The Lakes, Meres and Waters is a much lesser known running challenge that can be undertaken by the (over) enthusiastic endurance athlete. The concept of the route is simple, but the execution of it is far from it. There are 26 major Lakes, Meres or Waters in the Lake District, and linking them there is over 100miles of trail and fell and an accrued 6,500m of ascent.
The route was first run in 1981 by two friends, both on separate runs just a few days apart. The times spanned from 35 hours to 42 hours. Alan Heaton, a man of many a fell running accolade (inc the first ever continuous Wainwright Round of 9 days) completed the round in 25 hours, and then Joss Naylor came along with an amazing 19 hours and 14 minutes! At the time of writing only 22 people have officially completed the route and the times not including Joss' time range fro, 24 hours to 43 hours.
The Lakes, Meres or Waters that must be visited are:
Loweswater Crummock Water Buttermere Ennerdale Water
Wast Water Devoke Water Goat’s Water Low Water
Levers Water Coniston Water Esthwaite Water Elterwater
Grasmere Rydal Water Windermere Skeggles Water
Haweswater Small Water Blea Water Hayeswater
Brothers Water Ullswater Thirlmere Derwent Water
Bassenthwaite Lake Over Water
Amazingly, Joss also added Kentmere Reservoir (as the map below shows) but this is not essential to completion.
From the double digit completion figures it is clear to see the route is not on the hit list of many, or if it is, not many have got around to doing it! Last year Vivienne Crow teamed up with Joss Naylor to bring out a fantastic book about his run, and the route taken in a bid to encourage others to have a bash. Well, it worked...
My Lakes, Meres and Waters
Not long after achieving my dream of tackling and completing a Bob Graham Round I wrote a short blog detailing what I was going to do next. I listed a few goals for 2022, such as completing the Cuillin Ridge in a day or cycling the C2C in a day. Ironically, just a couple of days later I invalidated the blog as I decided I would make an attempt on the LMW. I had intended to slot it into 2023, but good pal and Wainwright legend James Gibson told me I should just get on with it. Still basking in the afterglow of BG success, feeling fit and most importantly uninjured I suddenly announced this was happening at the start of August. As much as part of me was looking forward to not having to be focused on training for something like this right off the back of months of work towards a BG, it made so much sense. The BG didn't have to be an end-goal, it could be a springboard to something far greater.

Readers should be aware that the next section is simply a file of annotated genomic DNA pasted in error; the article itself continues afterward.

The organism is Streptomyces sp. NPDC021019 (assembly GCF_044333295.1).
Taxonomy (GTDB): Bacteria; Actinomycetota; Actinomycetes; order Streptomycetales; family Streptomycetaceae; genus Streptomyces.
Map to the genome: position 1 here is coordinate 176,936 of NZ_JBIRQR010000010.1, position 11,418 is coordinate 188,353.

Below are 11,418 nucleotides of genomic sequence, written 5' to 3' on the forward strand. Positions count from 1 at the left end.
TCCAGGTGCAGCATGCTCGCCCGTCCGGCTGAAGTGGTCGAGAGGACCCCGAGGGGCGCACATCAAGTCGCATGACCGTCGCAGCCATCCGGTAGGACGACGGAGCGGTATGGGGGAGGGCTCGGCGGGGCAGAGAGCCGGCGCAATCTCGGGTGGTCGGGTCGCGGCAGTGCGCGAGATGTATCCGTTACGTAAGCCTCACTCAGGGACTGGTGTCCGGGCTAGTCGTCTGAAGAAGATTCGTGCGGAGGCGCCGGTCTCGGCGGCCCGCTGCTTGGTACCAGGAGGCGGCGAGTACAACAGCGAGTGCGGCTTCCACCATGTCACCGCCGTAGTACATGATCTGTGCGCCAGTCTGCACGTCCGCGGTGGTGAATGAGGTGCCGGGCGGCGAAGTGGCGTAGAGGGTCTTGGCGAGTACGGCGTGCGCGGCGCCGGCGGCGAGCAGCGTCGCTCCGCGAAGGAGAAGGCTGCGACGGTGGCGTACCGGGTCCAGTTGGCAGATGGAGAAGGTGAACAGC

To be honest one of the main things that attracted me to this run was Joss' testimonial of the route. He describes it as 'summat special' and one of the best routes he'd ever run. When someone who has travelled as many miles as Joss has that to say you can't help but want to find out. Laughably I had announced my LMW attempt on social media before reading the line in his new LMW book where he announces it's much harder than the Bob Graham Round....'gulp'.
And so, it's back into the training now to get myself ready for what is most likely going to be a 35 hour endeavour - a whole 50% more time out there than my BG. I am excited and scared all in equal measure, but I do believe I can complete this route and I would be so stoked if I can make 2022 my year of ultra-running success.
With the working season picking up it'll be harder to get as much running done, but as I've bleated on before, walking around the hills with a pack on is brilliant training too. I'll need to get out and do recces of the route as there are some big chunks I've never even set foot on - or heard of!
I still plan to complete the C2C cycle in a day (140 miles) at the end of August so part of my training will need to be completed on the road bike or turbo trainer. This will give my knees a rest, lessen the likelihood of an impact injury and provide some nice variety.
And of course, there is still the strength training. I'd hope to be able to complete at least one session a week, but hopefully two in order to maintain that resilience, strength and muscle efficiency. Legs and core will be the priority.
Bring it on!
Me, with Over Water beyond.